Medical science often resembles science fiction, especially when new gadgets and technology aids are invented. Engineers at the University of Texas-Austin have come up with the most recent advance, a "pen" that uses mass spectrometry to detect cancer cells, in real time. Dubbed the "MassSpec" pen, just touching it to tissue can tell if the tissue is cancerous. It has tremendous promise in surgery where physicians need to know how much tissue to remove to get all of the cancer, but not too much of the surrounding healthy tissue.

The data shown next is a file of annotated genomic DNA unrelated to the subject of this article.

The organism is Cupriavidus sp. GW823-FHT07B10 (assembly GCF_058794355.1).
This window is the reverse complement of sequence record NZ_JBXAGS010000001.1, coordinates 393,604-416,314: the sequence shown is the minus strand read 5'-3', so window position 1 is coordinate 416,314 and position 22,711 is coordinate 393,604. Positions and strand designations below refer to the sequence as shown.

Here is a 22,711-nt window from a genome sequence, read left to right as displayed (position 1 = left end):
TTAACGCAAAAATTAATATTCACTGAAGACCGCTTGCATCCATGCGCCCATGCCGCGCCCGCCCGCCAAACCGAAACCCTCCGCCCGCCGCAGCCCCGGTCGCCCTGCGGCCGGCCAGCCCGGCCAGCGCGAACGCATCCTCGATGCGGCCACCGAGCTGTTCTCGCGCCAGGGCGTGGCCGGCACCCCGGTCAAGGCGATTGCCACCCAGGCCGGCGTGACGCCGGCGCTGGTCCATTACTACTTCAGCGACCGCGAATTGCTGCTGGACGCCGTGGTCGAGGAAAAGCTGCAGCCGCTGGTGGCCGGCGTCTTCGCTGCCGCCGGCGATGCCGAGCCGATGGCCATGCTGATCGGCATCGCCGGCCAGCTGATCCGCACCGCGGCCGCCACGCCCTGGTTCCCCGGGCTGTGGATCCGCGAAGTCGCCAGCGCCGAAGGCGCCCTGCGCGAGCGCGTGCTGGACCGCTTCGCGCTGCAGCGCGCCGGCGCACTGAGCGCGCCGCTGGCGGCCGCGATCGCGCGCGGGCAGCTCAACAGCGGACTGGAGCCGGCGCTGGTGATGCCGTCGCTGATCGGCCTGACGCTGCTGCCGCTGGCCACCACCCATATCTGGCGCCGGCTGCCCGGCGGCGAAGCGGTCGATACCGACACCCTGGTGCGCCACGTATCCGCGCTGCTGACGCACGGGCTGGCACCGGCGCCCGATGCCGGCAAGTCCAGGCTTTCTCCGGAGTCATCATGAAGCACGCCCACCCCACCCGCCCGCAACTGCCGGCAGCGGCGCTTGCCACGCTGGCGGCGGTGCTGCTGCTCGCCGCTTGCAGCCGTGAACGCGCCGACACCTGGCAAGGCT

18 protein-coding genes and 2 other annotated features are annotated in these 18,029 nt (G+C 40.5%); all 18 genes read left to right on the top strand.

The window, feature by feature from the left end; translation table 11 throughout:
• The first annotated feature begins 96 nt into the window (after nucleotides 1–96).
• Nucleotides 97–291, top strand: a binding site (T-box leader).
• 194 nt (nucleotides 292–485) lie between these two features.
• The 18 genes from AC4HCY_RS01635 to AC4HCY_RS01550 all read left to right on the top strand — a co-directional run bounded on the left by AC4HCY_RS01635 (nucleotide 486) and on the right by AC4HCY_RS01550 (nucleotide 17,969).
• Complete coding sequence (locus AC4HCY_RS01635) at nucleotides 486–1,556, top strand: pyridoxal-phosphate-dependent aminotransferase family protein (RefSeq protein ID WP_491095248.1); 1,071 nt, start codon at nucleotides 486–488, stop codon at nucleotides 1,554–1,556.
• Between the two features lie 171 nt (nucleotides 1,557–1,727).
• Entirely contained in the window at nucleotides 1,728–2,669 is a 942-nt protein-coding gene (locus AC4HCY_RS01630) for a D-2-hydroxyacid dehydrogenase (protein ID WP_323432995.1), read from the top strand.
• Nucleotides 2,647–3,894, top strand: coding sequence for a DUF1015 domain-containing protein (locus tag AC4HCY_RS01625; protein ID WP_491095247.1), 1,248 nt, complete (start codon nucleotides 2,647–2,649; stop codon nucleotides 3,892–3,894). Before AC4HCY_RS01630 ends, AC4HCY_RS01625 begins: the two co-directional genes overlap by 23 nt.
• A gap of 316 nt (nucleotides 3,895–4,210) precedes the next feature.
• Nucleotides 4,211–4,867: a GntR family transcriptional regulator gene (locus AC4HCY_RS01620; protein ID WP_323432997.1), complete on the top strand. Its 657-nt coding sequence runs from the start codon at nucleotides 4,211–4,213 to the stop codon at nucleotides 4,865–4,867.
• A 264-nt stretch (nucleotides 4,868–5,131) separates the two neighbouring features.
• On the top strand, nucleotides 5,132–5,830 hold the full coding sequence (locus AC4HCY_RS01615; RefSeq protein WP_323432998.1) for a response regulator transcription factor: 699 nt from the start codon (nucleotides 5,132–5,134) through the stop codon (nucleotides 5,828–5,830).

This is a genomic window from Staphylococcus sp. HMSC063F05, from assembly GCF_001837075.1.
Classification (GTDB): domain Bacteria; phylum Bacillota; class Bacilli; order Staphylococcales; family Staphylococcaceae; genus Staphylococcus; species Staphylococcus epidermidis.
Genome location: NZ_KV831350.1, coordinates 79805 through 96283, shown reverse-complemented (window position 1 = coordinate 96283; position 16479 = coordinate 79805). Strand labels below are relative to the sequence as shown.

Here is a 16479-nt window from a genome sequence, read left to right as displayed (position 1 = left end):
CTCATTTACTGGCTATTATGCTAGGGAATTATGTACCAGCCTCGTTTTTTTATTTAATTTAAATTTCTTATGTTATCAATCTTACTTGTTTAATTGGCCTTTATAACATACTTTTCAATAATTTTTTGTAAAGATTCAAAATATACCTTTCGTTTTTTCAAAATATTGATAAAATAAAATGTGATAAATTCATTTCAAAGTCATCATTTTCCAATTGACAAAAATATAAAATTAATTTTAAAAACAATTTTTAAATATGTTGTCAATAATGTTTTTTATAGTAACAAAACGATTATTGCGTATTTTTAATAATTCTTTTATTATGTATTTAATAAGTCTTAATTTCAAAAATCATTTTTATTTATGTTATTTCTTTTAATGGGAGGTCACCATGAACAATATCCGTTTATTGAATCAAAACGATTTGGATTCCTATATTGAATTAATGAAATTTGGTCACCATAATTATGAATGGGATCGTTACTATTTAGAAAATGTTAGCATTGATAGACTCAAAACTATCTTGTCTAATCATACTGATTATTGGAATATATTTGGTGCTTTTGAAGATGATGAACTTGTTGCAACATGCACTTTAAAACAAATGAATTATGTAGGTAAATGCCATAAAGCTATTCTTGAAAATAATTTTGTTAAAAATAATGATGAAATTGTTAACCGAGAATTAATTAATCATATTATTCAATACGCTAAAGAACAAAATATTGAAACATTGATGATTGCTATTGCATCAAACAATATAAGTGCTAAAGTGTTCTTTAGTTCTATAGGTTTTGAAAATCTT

It works by depositing a tiny drop of water onto tissues exposed during surgery. This water absorbs and extracts molecules from the area being tested and funnels them to an attached mass spectrometry device. Mass spec is commonly used in many labs for dozens of different applications; however, its use in surgery is groundbreaking. In seconds after the molecules are brought up from the patient's tissue, the surgeon knows which tissues are cancerous which are healthy. Knowing how much to cut and which parts to leave is crucial for better outcomes for cancer patients. While it's wise to be conservative and not remove too much material around a tumor, the goal in any cancer surgery is to "Get it all, " and this new device could be a key advance in making that happen